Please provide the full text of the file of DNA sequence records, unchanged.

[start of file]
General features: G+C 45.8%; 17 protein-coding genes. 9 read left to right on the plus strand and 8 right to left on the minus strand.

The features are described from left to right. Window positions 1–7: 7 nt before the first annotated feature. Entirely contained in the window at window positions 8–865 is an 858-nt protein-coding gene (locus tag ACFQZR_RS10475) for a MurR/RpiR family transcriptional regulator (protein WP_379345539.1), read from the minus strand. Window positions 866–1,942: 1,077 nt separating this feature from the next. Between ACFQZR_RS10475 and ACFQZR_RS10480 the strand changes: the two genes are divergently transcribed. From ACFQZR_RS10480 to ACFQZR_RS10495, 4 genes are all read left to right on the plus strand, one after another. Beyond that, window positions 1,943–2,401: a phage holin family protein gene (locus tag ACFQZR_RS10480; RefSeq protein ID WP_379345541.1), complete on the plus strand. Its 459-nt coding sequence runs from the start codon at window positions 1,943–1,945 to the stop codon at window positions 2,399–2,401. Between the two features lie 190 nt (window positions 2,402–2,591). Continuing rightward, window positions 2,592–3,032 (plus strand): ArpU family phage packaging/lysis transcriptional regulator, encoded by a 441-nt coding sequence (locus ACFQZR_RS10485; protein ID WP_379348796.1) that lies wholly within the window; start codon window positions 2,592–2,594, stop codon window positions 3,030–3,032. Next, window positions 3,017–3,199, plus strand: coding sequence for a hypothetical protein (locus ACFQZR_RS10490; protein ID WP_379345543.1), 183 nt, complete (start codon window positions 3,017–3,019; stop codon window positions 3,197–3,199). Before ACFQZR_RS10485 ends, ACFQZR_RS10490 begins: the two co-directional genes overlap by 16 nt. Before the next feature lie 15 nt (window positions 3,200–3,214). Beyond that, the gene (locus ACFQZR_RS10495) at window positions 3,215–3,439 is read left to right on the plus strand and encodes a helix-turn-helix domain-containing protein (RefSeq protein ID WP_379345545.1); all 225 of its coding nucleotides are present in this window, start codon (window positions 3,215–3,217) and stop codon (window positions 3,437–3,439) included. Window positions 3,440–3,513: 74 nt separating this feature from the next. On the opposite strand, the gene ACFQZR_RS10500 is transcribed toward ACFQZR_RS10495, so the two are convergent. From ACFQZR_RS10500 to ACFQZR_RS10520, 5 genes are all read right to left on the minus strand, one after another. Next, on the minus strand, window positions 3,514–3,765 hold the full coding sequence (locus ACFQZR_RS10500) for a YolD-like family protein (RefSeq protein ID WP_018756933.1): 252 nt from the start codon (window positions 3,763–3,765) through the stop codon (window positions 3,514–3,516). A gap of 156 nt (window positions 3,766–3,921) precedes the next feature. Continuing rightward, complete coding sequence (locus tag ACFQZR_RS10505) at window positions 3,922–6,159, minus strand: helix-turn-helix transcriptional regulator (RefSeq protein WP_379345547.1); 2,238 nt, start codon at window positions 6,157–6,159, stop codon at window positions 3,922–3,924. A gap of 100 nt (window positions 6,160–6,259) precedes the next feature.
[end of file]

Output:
General features: G+C 45.8%; 17 protein-coding genes. 9 read left to right on the plus strand and 8 right to left on the minus strand.

The features are described from left to right. Window positions 1–7: 7 nt before the first annotated feature. Entirely contained in the window at window positions 8–865 is an 858-nt protein-coding gene (locus tag ACFQZR_RS10475) for a MurR/RpiR family transcriptional regulator (protein WP_379345539.1), read from the minus strand. Window positions 866–1,942: 1,077 nt separating this feature from the next. Between ACFQZR_RS10475 and ACFQZR_RS10480 the strand changes: the two genes are divergently transcribed. From ACFQZR_RS10480 to ACFQZR_RS10495, 4 genes are all read left to right on the plus strand, one after another. Beyond that, window positions 1,943–2,401: a phage holin family protein gene (locus tag ACFQZR_RS10480; RefSeq protein ID WP_379345541.1), complete on the plus strand. Its 459-nt coding sequence runs from the start codon at window positions 1,943–1,945 to the stop codon at window positions 2,399–2,401. Between the two features lie 190 nt (window positions 2,402–2,591). Continuing rightward, window positions 2,592–3,032 (plus strand): ArpU family phage packaging/lysis transcriptional regulator, encoded by a 441-nt coding sequence (locus ACFQZR_RS10485; protein ID WP_379348796.1) that lies wholly within the window; start codon window positions 2,592–2,594, stop codon window positions 3,030–3,032. Next, window positions 3,017–3,199, plus strand: coding sequence for a hypothetical protein (locus ACFQZR_RS10490; protein ID WP_379345543.1), 183 nt, complete (start codon window positions 3,017–3,019; stop codon window positions 3,197–3,199). Before ACFQZR_RS10485 ends, ACFQZR_RS10490 begins: the two co-directional genes overlap by 16 nt. Before the next feature lie 15 nt (window positions 3,200–3,214). Beyond that, the gene (locus ACFQZR_RS10495) at window positions 3,215–3,439 is read left to right on the plus strand and encodes a helix-turn-helix domain-containing protein (RefSeq protein ID WP_379345545.1); all 225 of its coding nucleotides are present in this window, start codon (window positions 3,215–3,217) and stop codon (window positions 3,437–3,439) included. Window positions 3,440–3,513: 74 nt separating this feature from the next. On the opposite strand, the gene ACFQZR_RS10500 is transcribed toward ACFQZR_RS10495, so the two are convergent. From ACFQZR_RS10500 to ACFQZR_RS10520, 5 genes are all read right to left on the minus strand, one after another. Next, on the minus strand, window positions 3,514–3,765 hold the full coding sequence (locus ACFQZR_RS10500) for a YolD-like family protein (RefSeq protein ID WP_018756933.1): 252 nt from the start codon (window positions 3,763–3,765) through the stop codon (window positions 3,514–3,516). A gap of 156 nt (window positions 3,766–3,921) precedes the next feature. Continuing rightward, complete coding sequence (locus tag ACFQZR_RS10505) at window positions 3,922–6,159, minus strand: helix-turn-helix transcriptional regulator (RefSeq protein WP_379345547.1); 2,238 nt, start codon at window positions 6,157–6,159, stop codon at window positions 3,922–3,924. A gap of 100 nt (window positions 6,160–6,259) precedes the next feature.